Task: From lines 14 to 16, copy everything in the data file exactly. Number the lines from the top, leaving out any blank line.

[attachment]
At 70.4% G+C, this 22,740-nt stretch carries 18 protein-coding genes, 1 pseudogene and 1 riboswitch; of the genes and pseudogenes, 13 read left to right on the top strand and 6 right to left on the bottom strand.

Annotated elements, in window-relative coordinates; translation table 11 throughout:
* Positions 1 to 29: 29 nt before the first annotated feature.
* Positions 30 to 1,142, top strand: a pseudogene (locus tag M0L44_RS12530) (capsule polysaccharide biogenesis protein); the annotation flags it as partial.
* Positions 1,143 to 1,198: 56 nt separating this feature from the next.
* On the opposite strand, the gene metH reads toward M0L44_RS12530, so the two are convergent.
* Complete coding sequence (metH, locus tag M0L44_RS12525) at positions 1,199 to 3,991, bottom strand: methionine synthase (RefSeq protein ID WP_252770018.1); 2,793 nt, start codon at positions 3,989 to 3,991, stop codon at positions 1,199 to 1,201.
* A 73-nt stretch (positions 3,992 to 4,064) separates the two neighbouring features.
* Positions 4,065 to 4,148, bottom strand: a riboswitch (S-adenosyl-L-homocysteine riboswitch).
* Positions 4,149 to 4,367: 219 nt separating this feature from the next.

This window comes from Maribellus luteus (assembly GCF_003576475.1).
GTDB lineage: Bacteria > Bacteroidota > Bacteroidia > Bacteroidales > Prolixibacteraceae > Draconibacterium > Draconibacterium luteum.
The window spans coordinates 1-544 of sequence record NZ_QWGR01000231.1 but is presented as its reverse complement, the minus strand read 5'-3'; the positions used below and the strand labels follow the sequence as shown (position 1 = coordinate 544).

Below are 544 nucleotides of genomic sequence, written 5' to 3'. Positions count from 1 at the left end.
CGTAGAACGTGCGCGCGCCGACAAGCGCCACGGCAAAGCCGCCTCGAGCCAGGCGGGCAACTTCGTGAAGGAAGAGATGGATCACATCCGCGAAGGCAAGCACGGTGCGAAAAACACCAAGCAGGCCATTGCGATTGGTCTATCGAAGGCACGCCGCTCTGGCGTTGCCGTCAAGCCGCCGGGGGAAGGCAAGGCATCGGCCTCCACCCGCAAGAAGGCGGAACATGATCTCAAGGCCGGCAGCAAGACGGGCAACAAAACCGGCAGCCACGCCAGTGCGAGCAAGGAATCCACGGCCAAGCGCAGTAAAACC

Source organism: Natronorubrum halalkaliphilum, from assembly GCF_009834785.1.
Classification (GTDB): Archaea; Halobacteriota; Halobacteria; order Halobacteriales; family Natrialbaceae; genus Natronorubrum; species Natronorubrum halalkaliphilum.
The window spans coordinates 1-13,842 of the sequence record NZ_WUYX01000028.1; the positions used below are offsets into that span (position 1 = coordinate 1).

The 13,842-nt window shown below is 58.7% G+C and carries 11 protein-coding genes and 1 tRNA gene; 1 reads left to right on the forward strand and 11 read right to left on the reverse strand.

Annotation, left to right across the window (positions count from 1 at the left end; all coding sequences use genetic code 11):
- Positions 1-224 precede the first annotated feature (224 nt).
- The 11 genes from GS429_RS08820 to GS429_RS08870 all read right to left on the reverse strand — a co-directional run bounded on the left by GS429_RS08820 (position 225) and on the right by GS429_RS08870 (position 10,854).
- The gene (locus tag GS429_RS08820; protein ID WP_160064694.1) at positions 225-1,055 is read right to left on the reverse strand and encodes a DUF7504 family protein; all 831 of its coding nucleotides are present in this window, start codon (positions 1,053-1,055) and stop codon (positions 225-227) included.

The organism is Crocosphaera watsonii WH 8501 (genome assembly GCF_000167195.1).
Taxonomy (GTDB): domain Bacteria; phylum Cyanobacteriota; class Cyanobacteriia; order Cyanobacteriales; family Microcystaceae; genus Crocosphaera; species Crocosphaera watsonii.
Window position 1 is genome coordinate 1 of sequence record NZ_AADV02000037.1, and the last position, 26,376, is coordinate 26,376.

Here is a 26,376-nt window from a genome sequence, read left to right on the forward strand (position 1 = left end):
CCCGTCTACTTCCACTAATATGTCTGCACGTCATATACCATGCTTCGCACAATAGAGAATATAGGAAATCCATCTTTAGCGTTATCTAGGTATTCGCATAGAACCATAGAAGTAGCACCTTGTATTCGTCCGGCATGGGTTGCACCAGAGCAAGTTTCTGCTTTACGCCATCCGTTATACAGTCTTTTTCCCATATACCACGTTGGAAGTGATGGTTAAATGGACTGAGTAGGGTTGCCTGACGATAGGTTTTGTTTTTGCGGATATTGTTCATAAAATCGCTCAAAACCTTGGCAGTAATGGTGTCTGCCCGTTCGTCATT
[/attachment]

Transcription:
Below are 544 nucleotides of genomic sequence, written 5' to 3'. Positions count from 1 at the left end.
CGTAGAACGTGCGCGCGCCGACAAGCGCCACGGCAAAGCCGCCTCGAGCCAGGCGGGCAACTTCGTGAAGGAAGAGATGGATCACATCCGCGAAGGCAAGCACGGTGCGAAAAACACCAAGCAGGCCATTGCGATTGGTCTATCGAAGGCACGCCGCTCTGGCGTTGCCGTCAAGCCGCCGGGGGAAGGCAAGGCATCGGCCTCCACCCGCAAGAAGGCGGAACATGATCTCAAGGCCGGCAGCAAGACGGGCAACAAAACCGGCAGCCACGCCAGTGCGAGCAAGGAATCCACGGCCAAGCGCAGTAAAACC

Source organism: Natronorubrum halalkaliphilum, from assembly GCF_009834785.1.